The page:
High school and university students are suffering from unprecedented levels of anxiety, and anyone raising teenagers these days knows they're coping with huge amounts of stress. This goes double for girls, who have what Rachel Simmons calls "role overload" in her book Enough as She Is: How to Help Girls Move Beyond Impossible Standards of Success to Live Healthy, Happy and Fulfilling Lives. Girls have to be smart and beautiful and athletic and ... they have to look as though playing all these roles takes no effort at all.
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Last October, Alice Paul Tapper, a Year 5 student in Washington, DC, wrote an op-ed in The New York Times that had women of all ages nodding in solidarity. On a Year 4 trip, Tapper noticed that "all the boys stood in the front and raised their hands while most of the girls politely stayed in the back and were quiet". That made her upset.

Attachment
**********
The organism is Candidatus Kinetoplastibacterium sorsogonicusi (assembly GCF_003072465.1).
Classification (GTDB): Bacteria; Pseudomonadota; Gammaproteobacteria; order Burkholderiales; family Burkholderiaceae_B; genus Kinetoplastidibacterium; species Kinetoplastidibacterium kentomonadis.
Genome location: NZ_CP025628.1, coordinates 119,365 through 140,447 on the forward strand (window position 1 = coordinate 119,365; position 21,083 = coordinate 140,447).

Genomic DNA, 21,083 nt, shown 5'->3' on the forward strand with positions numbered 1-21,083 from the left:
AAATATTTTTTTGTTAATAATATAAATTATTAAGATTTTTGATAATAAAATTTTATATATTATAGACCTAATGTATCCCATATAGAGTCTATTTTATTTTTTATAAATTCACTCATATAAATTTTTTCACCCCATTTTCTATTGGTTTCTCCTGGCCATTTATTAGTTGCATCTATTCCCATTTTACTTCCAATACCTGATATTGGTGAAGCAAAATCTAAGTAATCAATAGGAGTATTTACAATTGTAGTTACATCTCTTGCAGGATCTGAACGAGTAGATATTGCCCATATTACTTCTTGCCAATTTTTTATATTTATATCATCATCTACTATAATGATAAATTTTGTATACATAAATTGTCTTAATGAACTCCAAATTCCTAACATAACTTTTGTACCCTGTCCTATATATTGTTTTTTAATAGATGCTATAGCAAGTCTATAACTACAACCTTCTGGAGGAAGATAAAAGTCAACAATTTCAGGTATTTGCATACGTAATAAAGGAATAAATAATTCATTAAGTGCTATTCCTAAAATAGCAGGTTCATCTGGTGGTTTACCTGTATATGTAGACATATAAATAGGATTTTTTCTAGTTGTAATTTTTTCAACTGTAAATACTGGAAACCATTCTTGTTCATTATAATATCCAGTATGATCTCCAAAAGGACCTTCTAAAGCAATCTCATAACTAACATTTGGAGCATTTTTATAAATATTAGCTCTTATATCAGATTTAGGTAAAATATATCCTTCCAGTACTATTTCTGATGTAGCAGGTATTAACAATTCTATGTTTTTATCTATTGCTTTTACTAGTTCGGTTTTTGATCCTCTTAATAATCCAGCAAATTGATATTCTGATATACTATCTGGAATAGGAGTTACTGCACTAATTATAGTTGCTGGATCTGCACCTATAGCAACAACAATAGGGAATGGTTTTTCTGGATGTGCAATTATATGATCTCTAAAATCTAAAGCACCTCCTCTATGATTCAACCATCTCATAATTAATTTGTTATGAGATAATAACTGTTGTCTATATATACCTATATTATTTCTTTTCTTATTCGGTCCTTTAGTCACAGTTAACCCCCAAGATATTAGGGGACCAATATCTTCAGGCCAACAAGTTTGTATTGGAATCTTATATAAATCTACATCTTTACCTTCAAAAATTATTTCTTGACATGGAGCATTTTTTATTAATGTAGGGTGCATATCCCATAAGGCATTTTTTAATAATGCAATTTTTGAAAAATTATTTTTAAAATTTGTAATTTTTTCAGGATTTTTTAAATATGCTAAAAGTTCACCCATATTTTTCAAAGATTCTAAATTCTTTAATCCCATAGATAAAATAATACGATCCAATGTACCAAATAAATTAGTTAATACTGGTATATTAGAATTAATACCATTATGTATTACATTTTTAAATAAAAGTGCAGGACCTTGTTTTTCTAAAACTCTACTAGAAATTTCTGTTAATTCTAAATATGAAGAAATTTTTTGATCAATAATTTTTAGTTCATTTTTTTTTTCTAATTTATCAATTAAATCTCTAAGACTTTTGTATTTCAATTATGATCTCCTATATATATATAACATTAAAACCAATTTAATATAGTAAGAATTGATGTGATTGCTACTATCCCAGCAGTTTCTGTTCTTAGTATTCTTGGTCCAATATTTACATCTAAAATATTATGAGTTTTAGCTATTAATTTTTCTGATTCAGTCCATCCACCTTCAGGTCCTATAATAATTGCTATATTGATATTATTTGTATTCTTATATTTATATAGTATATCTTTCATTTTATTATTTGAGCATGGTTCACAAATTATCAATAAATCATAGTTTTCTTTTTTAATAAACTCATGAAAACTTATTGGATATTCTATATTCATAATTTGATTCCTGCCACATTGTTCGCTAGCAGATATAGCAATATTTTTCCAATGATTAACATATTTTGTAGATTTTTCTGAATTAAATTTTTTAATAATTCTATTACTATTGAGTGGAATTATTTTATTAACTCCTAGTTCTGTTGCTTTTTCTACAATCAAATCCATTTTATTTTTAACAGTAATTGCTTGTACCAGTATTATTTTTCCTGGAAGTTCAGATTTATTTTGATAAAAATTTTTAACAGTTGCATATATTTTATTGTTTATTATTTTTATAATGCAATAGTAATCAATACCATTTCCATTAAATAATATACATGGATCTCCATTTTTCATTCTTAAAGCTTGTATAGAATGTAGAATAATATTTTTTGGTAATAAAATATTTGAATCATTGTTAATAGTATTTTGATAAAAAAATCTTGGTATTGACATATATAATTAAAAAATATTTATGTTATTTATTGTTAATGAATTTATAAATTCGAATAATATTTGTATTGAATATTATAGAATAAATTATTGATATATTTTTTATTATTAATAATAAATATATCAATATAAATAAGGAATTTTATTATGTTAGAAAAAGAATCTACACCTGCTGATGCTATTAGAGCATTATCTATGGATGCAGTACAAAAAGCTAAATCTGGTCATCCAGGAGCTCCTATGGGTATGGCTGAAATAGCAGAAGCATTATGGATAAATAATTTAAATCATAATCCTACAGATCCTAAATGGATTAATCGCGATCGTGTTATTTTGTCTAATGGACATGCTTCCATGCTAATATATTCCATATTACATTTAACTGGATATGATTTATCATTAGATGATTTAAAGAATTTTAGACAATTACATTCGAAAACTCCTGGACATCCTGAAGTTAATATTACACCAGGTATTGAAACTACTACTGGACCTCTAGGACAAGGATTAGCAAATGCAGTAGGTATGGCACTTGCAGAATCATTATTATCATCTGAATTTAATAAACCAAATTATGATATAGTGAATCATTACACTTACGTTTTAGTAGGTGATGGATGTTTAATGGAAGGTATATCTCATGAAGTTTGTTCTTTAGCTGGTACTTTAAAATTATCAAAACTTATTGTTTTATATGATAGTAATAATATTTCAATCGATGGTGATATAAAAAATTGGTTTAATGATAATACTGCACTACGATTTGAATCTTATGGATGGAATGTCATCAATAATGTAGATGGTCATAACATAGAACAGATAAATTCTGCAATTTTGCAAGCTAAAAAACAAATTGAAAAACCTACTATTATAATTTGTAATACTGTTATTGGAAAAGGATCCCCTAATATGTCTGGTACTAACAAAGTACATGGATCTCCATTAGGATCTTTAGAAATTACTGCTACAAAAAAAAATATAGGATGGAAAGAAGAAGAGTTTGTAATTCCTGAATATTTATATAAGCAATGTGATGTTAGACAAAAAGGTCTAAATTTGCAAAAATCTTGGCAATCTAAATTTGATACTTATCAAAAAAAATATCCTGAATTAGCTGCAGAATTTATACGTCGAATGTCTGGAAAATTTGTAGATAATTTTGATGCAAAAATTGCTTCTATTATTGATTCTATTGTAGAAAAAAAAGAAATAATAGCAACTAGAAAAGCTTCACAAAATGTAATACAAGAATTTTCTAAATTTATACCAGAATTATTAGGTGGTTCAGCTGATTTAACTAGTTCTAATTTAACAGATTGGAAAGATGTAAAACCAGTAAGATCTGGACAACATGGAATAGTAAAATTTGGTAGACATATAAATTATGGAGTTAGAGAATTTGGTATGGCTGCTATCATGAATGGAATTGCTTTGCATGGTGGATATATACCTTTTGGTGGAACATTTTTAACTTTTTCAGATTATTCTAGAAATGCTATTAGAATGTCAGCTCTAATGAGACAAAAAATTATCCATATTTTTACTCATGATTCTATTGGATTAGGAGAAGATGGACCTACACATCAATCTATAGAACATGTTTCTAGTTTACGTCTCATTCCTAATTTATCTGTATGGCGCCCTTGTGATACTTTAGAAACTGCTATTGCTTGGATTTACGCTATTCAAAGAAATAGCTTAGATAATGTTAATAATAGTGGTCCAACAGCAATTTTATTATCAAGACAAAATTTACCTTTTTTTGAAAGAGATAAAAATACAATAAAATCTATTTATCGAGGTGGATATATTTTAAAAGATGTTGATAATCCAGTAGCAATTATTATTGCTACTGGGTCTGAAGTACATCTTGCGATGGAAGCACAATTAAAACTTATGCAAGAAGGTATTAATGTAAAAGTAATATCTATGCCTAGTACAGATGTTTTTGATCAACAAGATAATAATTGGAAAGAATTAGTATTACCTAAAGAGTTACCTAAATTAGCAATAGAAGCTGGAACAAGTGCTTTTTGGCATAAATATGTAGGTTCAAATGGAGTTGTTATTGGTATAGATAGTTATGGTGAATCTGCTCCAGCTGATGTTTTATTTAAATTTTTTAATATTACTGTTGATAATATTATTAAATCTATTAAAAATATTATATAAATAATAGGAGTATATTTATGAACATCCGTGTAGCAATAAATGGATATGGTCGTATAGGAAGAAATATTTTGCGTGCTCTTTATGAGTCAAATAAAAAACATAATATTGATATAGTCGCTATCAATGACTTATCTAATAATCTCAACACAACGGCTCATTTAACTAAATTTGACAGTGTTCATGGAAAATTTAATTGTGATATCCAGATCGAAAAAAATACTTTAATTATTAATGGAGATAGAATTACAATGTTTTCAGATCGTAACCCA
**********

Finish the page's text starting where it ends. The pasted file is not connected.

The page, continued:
You're not just imagining it. Girls are starting to think about their ideal body at an earlier age. In her book Beauty Sick: How the Cultural Obsession with Appearance Hurts Girls and Women, psychology researcher Renee Engeln cites the infuriating data: Thirty-four per cent of five-year-old girls deliberately restrict what they eat at least "sometimes". And 28 per cent of these girls say they want their bodies to look like the women in films and on TV.